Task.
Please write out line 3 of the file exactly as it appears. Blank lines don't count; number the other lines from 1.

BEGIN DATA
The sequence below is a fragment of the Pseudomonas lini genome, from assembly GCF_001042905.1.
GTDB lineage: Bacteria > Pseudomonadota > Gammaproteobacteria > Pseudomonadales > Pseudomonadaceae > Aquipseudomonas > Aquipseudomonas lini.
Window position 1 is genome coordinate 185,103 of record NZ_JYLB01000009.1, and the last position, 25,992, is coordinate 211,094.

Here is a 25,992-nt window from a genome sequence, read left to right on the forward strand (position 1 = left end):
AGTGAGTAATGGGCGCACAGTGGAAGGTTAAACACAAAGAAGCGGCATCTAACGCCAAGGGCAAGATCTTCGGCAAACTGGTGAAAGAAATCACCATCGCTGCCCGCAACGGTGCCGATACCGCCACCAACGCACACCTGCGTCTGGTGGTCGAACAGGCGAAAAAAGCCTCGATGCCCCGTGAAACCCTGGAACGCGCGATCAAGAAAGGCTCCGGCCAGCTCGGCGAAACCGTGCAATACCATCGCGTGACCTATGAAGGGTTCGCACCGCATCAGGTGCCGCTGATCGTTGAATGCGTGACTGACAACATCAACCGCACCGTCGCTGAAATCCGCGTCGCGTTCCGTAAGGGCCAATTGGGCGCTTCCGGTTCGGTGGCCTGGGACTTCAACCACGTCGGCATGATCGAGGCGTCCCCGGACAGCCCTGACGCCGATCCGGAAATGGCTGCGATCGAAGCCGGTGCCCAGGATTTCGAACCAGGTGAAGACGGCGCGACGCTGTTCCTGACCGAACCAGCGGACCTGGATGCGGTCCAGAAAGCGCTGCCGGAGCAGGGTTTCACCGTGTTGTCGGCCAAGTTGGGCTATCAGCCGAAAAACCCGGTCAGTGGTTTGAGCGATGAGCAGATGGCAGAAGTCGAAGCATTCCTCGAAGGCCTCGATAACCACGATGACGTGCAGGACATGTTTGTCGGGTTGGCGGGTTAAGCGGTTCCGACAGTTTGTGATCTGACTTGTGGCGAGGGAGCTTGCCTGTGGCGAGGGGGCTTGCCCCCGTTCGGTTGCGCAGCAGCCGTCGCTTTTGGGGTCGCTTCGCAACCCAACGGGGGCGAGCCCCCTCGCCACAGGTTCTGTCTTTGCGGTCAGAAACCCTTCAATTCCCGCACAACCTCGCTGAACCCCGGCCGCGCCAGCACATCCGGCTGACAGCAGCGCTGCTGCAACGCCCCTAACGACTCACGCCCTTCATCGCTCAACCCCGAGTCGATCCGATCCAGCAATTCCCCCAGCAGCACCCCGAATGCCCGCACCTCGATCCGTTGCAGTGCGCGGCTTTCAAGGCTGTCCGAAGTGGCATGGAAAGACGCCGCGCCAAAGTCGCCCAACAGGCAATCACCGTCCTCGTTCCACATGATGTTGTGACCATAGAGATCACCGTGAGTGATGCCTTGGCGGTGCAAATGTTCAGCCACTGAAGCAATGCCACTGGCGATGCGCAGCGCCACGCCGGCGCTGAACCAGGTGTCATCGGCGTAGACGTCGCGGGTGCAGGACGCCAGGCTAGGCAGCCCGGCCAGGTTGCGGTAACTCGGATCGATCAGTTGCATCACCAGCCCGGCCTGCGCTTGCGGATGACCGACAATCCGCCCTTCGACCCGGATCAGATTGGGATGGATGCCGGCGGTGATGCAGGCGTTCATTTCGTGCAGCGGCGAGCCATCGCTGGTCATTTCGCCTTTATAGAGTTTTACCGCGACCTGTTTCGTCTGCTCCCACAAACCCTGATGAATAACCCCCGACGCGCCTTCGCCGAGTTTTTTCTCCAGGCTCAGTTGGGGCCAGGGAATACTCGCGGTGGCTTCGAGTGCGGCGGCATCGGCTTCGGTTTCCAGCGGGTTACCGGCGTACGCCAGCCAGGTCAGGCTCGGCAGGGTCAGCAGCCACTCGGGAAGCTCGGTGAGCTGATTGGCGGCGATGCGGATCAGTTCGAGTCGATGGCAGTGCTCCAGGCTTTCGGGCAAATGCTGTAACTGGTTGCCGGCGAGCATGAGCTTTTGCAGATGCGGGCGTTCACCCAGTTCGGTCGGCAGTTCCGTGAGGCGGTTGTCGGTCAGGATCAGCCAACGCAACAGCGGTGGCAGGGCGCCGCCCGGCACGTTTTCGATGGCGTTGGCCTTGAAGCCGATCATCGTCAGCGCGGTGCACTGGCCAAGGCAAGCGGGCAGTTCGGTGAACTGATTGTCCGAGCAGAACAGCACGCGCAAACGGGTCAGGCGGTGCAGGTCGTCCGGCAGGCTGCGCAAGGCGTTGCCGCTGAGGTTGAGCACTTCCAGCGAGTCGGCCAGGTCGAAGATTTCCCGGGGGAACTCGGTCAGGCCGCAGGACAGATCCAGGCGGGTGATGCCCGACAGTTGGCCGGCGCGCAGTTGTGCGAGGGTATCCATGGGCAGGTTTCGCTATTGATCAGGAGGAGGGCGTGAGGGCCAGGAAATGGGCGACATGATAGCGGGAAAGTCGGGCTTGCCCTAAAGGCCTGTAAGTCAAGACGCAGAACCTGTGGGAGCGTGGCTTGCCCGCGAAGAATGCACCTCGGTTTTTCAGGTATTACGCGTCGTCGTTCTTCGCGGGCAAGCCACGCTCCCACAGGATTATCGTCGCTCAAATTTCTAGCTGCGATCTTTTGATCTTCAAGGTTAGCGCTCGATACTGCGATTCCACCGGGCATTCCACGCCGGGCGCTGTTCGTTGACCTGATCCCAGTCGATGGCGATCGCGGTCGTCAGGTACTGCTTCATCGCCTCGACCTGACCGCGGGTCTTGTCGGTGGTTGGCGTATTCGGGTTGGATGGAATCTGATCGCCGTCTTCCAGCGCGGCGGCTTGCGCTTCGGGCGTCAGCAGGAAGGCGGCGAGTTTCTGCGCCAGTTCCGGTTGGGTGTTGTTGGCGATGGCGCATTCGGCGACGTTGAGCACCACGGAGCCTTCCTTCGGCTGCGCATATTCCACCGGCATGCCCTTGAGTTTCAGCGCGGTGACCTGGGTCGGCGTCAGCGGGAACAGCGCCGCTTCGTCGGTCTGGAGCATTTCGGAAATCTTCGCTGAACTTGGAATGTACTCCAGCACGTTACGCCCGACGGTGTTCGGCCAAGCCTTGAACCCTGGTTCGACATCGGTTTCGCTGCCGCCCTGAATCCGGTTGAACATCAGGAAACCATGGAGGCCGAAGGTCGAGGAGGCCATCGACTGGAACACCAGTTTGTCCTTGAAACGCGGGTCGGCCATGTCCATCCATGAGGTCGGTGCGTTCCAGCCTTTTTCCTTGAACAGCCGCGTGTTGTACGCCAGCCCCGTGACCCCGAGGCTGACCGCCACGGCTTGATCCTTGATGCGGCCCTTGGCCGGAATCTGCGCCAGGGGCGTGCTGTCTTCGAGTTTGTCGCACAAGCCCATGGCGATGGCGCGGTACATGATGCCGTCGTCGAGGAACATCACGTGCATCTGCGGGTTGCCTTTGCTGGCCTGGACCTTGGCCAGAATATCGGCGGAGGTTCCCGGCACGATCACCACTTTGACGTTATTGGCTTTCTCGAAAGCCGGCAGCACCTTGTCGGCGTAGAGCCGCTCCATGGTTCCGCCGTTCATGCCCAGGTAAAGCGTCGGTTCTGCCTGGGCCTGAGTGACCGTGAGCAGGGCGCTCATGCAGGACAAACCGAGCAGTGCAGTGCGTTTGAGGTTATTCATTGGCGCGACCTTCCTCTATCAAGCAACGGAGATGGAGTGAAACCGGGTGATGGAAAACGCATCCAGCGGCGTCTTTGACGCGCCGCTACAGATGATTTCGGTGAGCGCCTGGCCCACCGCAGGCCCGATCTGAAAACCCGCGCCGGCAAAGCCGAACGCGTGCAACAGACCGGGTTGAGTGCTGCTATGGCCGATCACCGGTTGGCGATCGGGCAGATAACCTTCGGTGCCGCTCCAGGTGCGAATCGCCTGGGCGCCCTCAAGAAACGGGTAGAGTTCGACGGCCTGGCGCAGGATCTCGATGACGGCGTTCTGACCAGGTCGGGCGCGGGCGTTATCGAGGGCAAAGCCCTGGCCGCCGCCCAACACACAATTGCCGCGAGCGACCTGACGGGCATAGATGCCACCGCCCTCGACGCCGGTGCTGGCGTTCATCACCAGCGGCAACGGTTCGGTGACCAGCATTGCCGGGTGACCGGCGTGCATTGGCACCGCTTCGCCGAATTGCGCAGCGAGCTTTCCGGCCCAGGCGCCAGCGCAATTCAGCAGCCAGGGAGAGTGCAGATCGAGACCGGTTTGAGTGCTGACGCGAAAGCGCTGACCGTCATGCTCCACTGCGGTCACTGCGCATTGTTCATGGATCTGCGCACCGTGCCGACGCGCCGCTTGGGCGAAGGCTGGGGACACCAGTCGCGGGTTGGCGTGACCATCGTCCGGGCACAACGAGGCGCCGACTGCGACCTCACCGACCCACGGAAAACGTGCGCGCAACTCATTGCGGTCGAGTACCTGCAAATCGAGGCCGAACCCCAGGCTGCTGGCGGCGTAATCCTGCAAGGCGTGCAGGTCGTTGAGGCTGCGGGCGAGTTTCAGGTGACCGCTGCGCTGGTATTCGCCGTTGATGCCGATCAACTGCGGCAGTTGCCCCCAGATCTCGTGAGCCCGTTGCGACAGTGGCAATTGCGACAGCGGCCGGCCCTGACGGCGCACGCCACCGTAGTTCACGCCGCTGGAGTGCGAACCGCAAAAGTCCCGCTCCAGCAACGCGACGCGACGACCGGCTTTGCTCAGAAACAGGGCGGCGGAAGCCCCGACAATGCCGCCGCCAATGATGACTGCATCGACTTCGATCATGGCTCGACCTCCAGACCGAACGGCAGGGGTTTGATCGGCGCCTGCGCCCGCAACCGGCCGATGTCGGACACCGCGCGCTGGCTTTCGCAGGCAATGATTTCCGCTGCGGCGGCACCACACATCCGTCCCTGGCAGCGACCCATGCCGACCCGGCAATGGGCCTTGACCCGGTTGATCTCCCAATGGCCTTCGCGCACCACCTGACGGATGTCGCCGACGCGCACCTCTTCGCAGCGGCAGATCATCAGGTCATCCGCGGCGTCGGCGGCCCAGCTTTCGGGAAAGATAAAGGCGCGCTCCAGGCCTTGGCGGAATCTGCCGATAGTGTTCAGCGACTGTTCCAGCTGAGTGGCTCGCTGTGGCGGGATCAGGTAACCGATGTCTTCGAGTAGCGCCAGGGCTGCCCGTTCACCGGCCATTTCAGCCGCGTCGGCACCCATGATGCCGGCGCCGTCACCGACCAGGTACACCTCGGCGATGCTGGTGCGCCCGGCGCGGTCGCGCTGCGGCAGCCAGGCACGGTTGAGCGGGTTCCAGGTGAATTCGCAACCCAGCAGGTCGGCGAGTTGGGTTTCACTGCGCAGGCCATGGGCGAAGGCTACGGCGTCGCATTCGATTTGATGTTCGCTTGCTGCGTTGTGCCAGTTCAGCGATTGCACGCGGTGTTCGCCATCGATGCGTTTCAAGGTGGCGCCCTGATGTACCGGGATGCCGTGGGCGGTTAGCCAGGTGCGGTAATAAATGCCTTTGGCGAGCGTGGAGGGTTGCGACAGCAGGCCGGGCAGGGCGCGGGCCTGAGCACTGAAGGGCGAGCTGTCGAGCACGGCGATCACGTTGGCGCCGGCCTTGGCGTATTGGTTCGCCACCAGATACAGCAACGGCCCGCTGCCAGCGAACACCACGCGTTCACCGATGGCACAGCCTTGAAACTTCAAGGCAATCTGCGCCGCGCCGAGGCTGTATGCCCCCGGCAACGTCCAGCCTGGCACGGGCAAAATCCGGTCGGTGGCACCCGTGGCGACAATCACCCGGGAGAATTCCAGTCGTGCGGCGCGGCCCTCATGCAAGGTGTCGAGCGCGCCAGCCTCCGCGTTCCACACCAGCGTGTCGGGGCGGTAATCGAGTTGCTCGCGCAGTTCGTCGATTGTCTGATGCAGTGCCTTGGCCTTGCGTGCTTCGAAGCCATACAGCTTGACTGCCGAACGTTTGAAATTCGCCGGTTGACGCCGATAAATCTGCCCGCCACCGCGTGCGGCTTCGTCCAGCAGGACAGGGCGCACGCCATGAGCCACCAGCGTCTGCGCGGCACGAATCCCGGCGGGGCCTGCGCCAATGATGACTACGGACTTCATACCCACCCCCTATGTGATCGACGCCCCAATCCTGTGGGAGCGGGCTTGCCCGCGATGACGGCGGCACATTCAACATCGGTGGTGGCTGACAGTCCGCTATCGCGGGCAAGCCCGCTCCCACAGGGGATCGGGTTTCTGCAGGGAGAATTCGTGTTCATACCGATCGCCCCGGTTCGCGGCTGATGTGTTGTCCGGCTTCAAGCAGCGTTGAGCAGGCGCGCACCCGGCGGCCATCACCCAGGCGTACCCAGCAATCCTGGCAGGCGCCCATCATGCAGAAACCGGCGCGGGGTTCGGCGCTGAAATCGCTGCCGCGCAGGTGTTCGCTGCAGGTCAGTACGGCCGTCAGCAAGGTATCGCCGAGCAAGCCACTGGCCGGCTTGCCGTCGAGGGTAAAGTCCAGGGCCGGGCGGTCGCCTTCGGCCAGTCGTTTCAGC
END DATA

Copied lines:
Window position 1 is genome coordinate 185,103 of record NZ_JYLB01000009.1, and the last position, 25,992, is coordinate 211,094.